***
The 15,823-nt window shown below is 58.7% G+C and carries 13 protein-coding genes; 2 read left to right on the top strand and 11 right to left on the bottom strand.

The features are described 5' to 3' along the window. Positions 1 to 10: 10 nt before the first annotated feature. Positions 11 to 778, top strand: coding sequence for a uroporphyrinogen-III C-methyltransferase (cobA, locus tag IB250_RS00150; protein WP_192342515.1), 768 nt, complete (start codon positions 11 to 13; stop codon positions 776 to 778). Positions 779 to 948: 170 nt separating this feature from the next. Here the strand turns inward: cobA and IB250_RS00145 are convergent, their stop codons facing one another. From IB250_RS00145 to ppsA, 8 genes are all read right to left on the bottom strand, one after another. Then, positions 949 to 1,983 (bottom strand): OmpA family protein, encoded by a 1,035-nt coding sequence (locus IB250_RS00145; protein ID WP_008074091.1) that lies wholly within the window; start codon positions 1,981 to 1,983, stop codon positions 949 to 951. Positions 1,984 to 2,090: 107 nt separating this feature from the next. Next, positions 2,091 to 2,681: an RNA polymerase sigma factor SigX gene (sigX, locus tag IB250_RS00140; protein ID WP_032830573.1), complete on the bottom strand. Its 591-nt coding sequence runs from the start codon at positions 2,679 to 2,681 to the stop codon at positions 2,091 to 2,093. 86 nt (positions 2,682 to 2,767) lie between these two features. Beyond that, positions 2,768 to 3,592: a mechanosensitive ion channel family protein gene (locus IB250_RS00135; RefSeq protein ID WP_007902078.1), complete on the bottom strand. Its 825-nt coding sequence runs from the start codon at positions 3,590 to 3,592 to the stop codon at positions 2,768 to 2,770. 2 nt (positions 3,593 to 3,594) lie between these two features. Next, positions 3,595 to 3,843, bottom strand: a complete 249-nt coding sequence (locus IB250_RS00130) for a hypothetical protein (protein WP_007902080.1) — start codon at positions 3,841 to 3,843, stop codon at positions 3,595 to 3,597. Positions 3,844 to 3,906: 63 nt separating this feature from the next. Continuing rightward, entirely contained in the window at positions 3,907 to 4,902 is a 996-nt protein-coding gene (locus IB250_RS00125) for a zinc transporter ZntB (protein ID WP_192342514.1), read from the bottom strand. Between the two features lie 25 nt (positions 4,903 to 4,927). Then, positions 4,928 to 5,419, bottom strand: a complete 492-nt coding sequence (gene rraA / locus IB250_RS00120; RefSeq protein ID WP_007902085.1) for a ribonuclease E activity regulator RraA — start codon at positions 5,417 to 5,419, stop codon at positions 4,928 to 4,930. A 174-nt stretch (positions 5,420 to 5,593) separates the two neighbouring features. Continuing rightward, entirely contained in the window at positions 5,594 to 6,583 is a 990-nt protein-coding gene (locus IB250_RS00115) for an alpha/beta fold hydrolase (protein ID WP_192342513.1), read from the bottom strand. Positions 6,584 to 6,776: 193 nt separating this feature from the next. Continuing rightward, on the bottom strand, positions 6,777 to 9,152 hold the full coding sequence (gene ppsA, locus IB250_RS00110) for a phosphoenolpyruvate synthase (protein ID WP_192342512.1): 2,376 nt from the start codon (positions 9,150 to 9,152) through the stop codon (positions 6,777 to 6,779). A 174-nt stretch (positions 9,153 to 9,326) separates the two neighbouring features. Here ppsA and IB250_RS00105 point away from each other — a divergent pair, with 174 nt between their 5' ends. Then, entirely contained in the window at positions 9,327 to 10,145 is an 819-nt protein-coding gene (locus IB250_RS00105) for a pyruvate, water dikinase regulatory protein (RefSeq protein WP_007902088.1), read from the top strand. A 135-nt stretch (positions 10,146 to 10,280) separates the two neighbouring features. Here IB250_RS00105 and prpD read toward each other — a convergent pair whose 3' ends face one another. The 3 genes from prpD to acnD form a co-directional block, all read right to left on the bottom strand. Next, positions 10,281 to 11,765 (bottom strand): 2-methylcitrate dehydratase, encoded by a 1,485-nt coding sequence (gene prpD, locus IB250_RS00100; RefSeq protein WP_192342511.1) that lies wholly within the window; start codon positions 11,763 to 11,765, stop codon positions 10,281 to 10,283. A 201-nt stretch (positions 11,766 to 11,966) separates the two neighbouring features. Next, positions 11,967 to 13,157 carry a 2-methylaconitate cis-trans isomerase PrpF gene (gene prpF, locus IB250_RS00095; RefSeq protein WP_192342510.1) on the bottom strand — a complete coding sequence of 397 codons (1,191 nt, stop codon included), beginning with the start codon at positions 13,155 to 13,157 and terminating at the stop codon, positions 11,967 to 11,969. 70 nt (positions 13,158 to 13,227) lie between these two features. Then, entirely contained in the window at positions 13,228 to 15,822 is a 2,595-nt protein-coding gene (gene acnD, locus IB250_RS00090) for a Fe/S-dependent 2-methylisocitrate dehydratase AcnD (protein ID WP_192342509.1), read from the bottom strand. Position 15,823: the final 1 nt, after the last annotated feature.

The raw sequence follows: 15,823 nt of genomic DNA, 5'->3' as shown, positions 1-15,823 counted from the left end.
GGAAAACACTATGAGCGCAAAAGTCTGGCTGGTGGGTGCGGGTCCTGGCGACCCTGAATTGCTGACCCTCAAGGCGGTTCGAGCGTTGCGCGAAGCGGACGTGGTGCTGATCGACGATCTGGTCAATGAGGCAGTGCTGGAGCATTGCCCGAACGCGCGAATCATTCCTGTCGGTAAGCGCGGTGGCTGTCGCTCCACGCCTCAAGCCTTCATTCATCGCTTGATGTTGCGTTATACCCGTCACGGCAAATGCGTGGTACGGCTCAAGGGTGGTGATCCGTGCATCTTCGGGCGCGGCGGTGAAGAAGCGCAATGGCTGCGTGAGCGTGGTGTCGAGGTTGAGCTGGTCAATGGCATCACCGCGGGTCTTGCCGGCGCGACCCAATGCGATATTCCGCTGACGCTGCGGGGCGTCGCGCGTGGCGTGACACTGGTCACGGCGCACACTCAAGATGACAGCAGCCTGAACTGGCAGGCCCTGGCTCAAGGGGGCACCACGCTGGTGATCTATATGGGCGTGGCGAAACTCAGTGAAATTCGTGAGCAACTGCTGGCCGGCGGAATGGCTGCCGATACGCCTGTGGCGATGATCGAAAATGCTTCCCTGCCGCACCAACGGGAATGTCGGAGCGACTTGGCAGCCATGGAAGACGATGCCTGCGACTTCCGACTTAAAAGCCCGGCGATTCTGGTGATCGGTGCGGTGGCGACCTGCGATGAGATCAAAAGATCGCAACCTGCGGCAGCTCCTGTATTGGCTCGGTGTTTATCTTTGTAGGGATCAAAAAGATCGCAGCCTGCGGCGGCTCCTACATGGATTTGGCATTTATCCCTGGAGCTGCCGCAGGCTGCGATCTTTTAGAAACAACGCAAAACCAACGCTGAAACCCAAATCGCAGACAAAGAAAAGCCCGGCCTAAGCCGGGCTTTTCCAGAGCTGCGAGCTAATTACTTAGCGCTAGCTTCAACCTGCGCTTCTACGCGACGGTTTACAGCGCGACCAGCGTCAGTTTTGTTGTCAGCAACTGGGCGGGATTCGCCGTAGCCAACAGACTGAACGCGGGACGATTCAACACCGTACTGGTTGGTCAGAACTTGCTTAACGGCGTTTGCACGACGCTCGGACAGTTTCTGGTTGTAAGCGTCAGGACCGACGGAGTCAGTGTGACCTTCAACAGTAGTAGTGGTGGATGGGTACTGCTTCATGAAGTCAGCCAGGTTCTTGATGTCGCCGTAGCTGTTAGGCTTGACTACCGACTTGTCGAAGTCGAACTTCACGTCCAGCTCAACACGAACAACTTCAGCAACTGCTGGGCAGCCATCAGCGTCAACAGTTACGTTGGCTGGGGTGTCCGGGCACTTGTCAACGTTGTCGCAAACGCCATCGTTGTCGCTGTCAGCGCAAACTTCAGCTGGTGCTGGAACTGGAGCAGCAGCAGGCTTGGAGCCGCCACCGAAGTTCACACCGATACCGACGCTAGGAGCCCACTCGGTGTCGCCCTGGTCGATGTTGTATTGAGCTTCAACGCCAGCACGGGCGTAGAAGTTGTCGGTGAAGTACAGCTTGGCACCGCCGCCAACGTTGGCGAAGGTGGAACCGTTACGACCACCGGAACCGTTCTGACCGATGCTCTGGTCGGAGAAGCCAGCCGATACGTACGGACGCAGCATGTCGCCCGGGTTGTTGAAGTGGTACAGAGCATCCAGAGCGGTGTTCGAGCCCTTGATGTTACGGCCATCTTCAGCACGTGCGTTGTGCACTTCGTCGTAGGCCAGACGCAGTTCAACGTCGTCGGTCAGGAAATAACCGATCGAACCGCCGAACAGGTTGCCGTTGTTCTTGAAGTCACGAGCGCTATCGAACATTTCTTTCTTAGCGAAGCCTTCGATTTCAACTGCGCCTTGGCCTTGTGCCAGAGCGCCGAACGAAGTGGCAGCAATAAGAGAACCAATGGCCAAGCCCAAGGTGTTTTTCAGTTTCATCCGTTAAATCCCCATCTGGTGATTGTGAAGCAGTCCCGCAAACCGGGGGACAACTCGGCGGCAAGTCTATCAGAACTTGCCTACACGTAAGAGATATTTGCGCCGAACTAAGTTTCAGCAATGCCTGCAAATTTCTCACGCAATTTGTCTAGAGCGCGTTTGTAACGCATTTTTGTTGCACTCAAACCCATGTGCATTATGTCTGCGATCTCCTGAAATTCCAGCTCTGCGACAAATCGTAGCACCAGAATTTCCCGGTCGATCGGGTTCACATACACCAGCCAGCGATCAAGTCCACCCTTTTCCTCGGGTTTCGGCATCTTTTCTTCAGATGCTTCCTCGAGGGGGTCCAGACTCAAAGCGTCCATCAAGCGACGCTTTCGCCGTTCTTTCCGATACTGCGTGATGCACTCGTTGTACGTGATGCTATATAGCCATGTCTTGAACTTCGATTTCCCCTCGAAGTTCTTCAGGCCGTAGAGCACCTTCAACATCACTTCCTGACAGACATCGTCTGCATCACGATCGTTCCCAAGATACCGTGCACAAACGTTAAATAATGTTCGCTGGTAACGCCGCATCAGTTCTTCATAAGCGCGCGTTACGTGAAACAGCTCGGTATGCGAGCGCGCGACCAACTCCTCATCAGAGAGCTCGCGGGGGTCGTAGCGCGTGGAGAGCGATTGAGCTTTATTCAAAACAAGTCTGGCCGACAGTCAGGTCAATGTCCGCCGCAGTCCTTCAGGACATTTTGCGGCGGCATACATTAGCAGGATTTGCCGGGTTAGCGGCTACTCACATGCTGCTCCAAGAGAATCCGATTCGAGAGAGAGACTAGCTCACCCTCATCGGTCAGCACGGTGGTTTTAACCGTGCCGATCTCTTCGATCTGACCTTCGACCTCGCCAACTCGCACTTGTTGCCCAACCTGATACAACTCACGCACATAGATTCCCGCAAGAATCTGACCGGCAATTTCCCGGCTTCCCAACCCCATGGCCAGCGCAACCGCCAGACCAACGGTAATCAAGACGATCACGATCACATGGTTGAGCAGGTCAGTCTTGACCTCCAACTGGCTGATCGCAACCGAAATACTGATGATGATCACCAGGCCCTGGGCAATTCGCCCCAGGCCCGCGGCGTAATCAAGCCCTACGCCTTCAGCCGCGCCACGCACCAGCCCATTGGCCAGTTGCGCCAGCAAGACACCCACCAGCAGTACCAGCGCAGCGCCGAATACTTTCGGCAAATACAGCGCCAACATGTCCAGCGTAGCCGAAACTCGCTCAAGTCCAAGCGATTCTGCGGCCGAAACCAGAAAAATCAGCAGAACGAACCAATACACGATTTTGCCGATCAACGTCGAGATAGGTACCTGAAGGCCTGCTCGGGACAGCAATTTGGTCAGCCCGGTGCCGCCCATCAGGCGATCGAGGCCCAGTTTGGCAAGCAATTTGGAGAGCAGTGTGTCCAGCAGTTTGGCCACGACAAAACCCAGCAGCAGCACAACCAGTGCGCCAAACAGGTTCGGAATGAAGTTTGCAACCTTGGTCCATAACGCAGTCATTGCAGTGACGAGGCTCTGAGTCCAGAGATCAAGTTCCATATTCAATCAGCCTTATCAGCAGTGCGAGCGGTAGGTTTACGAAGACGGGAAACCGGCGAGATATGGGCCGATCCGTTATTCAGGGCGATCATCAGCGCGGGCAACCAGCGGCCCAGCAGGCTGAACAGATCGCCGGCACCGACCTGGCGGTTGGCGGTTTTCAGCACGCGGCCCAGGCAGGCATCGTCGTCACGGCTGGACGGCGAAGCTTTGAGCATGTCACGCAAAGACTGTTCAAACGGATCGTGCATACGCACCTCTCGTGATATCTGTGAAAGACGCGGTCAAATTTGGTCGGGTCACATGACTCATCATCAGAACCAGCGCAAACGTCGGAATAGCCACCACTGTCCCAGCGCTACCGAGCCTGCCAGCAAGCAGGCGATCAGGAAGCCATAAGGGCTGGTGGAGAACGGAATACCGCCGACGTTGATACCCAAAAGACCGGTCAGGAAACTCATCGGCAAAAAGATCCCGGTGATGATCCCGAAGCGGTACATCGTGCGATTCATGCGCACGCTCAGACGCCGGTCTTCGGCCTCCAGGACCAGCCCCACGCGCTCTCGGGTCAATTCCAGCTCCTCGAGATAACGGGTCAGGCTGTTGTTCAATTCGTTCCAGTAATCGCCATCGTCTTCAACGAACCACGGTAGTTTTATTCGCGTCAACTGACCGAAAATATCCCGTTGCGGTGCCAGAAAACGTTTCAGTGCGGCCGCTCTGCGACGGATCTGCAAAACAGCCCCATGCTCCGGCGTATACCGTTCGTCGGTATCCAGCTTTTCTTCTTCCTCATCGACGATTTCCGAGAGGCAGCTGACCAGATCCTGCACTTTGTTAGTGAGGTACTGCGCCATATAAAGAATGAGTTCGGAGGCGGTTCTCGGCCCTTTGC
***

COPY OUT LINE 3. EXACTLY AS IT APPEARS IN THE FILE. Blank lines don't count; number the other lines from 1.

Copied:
The raw sequence follows: 15,823 nt of genomic DNA, 5'->3' as shown, positions 1-15,823 counted from the left end.